This angered people and was seen as a modern day lynching. His people wanted to be heard, they wanted what happened to be recognized. In order to be known that the situation will not be left
(Roark, P. 924) What set civil rights movement of the 1950s and 1960s apart from earlier acts of black protest was its widespread presence in the South, with a large number of people involved, their willingness to confront the white institutions directly and the use of non-violent protests and civil disobedience to bring about change. The arrest of Rosa Parks in December 1955 is probably the most famous example of this. The African Americans boycotted the bus system in Baton Rouge, Louisiana, the Montgomery bus boycott lasted a full year. (Roark, p. 924) These were good tactics.
Dr. King relied on patience, while the violence organizations wanted immediate changes. Of course, the violent escalated violent from the antagonists like the police and other government officials; however, the peaceful demonstrators also were brutally attacked. Eugene Robinson explains another example of disintegration in the modern black community in the book “Disintegration”; the author argues a social disintegration in the black community. He begins by introducing that the black America as we once knew it, has shifted from one to four. Robinson divides black American into four groups: the mainstream middle class, the abandoned minority with less hope and access to resources, the transcendent elite with wealth and power and the emergent group.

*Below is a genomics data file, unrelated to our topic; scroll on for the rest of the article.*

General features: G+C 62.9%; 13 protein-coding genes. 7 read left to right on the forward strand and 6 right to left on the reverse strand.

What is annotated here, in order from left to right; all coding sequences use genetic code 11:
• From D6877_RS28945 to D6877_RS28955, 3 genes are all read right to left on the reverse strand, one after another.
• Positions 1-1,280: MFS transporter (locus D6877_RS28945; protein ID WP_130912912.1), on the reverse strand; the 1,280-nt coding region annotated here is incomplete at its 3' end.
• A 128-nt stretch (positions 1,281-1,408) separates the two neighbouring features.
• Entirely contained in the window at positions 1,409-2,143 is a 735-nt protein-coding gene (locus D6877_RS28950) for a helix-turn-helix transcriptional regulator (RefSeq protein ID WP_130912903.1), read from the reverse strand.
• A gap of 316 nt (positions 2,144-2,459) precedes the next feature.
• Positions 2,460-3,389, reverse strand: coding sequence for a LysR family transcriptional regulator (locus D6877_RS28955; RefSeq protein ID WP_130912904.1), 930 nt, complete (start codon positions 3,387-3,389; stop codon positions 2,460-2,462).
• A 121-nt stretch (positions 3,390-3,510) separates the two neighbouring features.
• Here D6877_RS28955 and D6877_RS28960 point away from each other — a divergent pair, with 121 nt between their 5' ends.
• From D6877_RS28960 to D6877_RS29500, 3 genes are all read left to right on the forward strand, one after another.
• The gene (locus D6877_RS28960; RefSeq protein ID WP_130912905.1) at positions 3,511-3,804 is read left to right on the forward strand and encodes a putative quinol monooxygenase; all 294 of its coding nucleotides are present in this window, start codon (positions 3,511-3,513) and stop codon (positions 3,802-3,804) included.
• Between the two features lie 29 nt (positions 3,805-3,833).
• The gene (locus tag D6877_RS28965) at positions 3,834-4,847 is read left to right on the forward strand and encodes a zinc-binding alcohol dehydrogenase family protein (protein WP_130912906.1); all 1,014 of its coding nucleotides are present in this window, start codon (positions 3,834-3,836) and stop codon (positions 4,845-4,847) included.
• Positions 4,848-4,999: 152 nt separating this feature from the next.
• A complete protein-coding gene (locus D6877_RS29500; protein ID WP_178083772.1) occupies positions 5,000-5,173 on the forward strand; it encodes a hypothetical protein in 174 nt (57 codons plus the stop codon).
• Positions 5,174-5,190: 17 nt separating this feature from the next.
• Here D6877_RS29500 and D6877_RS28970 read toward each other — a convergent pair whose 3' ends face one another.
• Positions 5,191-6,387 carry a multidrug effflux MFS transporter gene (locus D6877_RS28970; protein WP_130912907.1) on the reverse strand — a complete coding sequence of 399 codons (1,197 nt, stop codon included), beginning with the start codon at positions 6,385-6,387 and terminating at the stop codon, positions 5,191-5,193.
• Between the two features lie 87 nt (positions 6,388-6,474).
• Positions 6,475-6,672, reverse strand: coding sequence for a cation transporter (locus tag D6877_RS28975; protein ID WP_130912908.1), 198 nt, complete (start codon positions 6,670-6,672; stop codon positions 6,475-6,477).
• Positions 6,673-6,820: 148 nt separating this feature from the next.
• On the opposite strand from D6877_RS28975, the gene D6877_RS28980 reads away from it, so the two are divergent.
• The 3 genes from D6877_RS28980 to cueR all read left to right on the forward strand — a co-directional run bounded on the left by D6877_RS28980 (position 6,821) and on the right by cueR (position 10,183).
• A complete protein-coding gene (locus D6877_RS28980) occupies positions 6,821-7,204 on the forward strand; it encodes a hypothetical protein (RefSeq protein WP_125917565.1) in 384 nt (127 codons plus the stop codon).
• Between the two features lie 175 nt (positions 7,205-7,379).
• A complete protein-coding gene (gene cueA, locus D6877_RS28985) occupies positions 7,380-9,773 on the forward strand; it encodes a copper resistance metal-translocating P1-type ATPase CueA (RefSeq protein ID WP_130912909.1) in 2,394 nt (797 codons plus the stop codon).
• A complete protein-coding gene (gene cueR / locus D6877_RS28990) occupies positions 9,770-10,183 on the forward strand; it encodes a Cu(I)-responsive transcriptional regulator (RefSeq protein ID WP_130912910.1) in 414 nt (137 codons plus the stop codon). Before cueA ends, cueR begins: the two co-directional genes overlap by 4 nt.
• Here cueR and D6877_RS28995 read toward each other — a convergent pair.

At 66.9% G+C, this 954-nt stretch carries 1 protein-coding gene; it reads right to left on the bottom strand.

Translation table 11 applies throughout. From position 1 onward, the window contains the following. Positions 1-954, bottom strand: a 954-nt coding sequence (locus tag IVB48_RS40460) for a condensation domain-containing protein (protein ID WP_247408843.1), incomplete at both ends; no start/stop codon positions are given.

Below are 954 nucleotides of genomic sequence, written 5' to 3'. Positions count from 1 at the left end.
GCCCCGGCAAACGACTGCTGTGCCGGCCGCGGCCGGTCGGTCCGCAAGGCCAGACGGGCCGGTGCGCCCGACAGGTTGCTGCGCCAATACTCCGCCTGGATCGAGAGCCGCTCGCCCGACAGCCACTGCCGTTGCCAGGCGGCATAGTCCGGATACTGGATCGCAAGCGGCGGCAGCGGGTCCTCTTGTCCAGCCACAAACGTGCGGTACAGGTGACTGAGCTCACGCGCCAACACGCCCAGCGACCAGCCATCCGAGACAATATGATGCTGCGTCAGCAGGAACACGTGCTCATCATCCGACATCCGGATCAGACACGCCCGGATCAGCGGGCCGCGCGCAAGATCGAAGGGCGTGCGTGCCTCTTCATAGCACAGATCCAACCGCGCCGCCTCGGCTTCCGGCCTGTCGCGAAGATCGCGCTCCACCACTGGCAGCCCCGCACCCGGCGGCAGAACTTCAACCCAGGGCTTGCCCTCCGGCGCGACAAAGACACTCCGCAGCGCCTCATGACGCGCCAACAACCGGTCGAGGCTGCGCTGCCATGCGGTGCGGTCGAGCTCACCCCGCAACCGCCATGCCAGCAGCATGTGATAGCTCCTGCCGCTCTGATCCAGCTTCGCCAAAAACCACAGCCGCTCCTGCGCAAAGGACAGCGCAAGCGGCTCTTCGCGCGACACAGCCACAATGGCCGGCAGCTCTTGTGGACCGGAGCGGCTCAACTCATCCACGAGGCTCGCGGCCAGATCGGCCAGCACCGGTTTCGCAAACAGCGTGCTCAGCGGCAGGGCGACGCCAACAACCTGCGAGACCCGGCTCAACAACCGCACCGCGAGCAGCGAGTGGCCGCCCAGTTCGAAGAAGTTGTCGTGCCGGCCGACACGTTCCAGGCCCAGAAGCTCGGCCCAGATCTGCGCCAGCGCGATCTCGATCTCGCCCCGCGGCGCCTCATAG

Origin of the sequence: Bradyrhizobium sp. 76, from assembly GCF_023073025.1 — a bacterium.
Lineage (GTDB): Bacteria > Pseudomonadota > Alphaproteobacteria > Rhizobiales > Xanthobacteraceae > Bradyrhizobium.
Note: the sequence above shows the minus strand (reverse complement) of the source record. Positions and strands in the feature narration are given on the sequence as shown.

King also includes his audience in his letter, once stating “we will reach the goal of freedom” (King 1). King includes his audience in the idea of freedom for African Americans. He implies that freedom of King’s people is connected to the freedom of everyone just by using the pronoun ‘we’. King allows his audience to believe in a better future and also to connect with King’s people, unifying the country and promoting social equality. King not only uses pronouns to promote his thoughts, but he also uses repetition.